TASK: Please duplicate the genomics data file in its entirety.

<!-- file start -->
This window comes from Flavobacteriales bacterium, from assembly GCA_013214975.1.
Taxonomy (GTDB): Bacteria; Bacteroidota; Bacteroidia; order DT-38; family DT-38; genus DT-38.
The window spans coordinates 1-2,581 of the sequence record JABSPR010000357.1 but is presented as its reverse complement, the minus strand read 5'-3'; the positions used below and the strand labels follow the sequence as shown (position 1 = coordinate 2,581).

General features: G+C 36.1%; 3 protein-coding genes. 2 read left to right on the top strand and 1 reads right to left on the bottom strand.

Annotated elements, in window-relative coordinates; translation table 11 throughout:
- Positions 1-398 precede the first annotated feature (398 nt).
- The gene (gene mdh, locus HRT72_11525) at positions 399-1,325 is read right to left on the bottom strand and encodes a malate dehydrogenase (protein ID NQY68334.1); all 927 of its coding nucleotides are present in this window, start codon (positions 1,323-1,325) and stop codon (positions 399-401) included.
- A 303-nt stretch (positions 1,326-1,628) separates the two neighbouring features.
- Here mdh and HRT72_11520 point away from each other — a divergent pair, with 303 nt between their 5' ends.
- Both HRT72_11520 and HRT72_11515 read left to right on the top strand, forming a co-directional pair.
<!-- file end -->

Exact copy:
This window comes from Flavobacteriales bacterium, from assembly GCA_013214975.1.
Taxonomy (GTDB): Bacteria; Bacteroidota; Bacteroidia; order DT-38; family DT-38; genus DT-38.
The window spans coordinates 1-2,581 of the sequence record JABSPR010000357.1 but is presented as its reverse complement, the minus strand read 5'-3'; the positions used below and the strand labels follow the sequence as shown (position 1 = coordinate 2,581).

General features: G+C 36.1%; 3 protein-coding genes. 2 read left to right on the top strand and 1 reads right to left on the bottom strand.

Annotated elements, in window-relative coordinates; translation table 11 throughout:
- Positions 1-398 precede the first annotated feature (398 nt).
- The gene (gene mdh, locus HRT72_11525) at positions 399-1,325 is read right to left on the bottom strand and encodes a malate dehydrogenase (protein ID NQY68334.1); all 927 of its coding nucleotides are present in this window, start codon (positions 1,323-1,325) and stop codon (positions 399-401) included.
- A 303-nt stretch (positions 1,326-1,628) separates the two neighbouring features.
- Here mdh and HRT72_11520 point away from each other — a divergent pair, with 303 nt between their 5' ends.
- Both HRT72_11520 and HRT72_11515 read left to right on the top strand, forming a co-directional pair.